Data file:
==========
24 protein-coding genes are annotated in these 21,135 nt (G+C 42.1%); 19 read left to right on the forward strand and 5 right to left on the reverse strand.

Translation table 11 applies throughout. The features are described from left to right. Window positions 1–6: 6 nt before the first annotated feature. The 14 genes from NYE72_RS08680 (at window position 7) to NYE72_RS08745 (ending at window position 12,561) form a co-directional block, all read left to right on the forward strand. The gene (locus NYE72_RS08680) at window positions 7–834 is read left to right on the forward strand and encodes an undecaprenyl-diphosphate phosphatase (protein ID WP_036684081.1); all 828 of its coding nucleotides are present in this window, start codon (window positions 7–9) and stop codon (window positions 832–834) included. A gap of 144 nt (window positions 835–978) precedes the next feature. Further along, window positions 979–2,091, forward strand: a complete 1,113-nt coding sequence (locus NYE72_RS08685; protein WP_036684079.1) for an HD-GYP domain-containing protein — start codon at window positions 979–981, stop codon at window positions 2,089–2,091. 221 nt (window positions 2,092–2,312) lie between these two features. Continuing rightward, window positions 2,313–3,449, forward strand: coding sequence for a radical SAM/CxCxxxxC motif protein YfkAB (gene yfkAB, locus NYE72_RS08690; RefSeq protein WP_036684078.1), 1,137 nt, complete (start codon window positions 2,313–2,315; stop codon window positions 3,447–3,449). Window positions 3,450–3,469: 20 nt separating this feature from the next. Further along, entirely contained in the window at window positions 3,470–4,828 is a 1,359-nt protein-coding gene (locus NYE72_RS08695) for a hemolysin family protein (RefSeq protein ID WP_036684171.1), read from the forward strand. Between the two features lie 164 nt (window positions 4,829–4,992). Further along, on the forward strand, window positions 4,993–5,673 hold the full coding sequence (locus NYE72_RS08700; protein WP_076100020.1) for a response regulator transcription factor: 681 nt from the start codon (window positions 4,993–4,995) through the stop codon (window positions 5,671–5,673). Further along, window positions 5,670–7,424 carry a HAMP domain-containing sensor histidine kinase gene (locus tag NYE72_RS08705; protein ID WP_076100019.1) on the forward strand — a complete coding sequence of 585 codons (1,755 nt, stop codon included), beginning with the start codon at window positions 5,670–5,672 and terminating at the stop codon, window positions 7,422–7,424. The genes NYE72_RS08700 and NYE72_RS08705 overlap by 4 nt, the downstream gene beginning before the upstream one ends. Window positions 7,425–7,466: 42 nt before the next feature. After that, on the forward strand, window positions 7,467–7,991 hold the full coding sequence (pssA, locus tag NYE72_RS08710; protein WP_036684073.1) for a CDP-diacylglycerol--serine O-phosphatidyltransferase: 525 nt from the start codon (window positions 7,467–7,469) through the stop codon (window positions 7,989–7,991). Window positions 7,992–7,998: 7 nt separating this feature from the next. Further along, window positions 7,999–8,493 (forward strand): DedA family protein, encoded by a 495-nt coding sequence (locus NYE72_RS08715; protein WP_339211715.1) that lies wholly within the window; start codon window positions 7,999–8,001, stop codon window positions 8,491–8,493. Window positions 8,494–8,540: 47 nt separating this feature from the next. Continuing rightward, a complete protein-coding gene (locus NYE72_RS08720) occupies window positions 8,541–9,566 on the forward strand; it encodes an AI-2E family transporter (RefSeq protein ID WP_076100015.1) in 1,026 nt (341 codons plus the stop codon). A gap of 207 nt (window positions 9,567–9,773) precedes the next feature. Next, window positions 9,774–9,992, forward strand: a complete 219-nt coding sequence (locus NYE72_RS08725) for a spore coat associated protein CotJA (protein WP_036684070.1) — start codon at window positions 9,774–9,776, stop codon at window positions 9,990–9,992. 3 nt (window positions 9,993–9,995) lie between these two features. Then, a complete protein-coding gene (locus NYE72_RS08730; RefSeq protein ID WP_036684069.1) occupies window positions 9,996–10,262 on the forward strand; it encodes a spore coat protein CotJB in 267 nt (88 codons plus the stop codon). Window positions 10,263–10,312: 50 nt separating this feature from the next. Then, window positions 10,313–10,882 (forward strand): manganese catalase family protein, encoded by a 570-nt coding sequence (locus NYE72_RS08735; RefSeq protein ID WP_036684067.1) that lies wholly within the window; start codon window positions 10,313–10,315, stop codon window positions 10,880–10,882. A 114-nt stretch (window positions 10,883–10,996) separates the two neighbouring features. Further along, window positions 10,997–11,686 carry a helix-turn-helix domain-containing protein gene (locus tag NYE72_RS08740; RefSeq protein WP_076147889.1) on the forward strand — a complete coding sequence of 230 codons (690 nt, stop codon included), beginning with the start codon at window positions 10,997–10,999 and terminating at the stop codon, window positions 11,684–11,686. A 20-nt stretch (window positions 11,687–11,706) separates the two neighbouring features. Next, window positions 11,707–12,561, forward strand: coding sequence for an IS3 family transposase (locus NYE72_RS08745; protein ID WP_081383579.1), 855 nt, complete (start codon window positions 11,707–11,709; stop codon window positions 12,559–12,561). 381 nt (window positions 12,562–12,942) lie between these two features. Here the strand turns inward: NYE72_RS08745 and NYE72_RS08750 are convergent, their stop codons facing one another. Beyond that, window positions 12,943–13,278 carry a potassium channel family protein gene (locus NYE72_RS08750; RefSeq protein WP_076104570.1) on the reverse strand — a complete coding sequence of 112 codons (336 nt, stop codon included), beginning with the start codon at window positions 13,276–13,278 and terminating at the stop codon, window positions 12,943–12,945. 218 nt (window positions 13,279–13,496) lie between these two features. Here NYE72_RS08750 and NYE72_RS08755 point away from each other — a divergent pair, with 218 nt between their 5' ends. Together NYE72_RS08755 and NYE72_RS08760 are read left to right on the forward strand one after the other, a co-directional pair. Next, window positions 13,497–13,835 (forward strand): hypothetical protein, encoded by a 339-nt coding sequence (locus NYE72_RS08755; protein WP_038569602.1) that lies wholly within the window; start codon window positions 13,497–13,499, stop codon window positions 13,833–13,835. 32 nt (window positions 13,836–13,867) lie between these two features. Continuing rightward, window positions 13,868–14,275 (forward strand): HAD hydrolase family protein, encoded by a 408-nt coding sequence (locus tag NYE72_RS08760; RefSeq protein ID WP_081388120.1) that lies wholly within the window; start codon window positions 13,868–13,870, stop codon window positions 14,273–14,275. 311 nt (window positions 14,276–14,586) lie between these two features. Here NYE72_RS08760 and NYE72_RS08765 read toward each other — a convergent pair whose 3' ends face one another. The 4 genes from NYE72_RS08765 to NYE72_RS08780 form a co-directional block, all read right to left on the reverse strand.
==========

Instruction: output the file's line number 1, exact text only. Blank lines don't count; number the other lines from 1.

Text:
24 protein-coding genes are annotated in these 21,135 nt (G+C 42.1%); 19 read left to right on the forward strand and 5 right to left on the reverse strand.